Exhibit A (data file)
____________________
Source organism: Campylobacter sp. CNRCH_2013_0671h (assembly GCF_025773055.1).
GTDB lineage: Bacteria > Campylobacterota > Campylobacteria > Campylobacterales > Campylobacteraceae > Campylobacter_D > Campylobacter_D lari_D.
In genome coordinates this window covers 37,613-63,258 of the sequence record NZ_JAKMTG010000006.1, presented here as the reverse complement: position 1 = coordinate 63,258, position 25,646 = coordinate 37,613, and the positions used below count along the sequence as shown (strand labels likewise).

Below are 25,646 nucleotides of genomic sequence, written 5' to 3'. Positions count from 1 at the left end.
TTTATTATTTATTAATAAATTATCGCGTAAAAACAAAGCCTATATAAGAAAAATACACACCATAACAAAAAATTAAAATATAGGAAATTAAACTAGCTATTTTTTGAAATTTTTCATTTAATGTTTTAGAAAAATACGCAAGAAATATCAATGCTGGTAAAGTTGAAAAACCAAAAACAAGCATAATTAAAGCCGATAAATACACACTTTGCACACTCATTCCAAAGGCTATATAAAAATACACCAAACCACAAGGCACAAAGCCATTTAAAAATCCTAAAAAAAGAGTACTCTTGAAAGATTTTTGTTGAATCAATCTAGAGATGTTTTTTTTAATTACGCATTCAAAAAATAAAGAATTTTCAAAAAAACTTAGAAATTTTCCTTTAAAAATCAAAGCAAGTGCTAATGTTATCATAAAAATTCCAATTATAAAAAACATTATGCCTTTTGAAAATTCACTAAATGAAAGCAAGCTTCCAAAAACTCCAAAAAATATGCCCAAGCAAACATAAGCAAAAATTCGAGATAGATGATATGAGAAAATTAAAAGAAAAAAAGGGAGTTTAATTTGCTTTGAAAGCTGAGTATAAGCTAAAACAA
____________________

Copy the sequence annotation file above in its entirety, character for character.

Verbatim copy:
Source organism: Campylobacter sp. CNRCH_2013_0671h (assembly GCF_025773055.1).
GTDB lineage: Bacteria > Campylobacterota > Campylobacteria > Campylobacterales > Campylobacteraceae > Campylobacter_D > Campylobacter_D lari_D.
In genome coordinates this window covers 37,613-63,258 of the sequence record NZ_JAKMTG010000006.1, presented here as the reverse complement: position 1 = coordinate 63,258, position 25,646 = coordinate 37,613, and the positions used below count along the sequence as shown (strand labels likewise).

Below are 25,646 nucleotides of genomic sequence, written 5' to 3'. Positions count from 1 at the left end.
TTTATTATTTATTAATAAATTATCGCGTAAAAACAAAGCCTATATAAGAAAAATACACACCATAACAAAAAATTAAAATATAGGAAATTAAACTAGCTATTTTTTGAAATTTTTCATTTAATGTTTTAGAAAAATACGCAAGAAATATCAATGCTGGTAAAGTTGAAAAACCAAAAACAAGCATAATTAAAGCCGATAAATACACACTTTGCACACTCATTCCAAAGGCTATATAAAAATACACCAAACCACAAGGCACAAAGCCATTTAAAAATCCTAAAAAAAGAGTACTCTTGAAAGATTTTTGTTGAATCAATCTAGAGATGTTTTTTTTAATTACGCATTCAAAAAATAAAGAATTTTCAAAAAAACTTAGAAATTTTCCTTTAAAAATCAAAGCAAGTGCTAATGTTATCATAAAAATTCCAATTATAAAAAACATTATGCCTTTTGAAAATTCACTAAATGAAAGCAAGCTTCCAAAAACTCCAAAAAATATGCCCAAGCAAACATAAGCAAAAATTCGAGATAGATGATATGAGAAAATTAAAAGAAAAAAAGGGAGTTTAATTTGCTTTGAAAGCTGAGTATAAGCTAAAACAA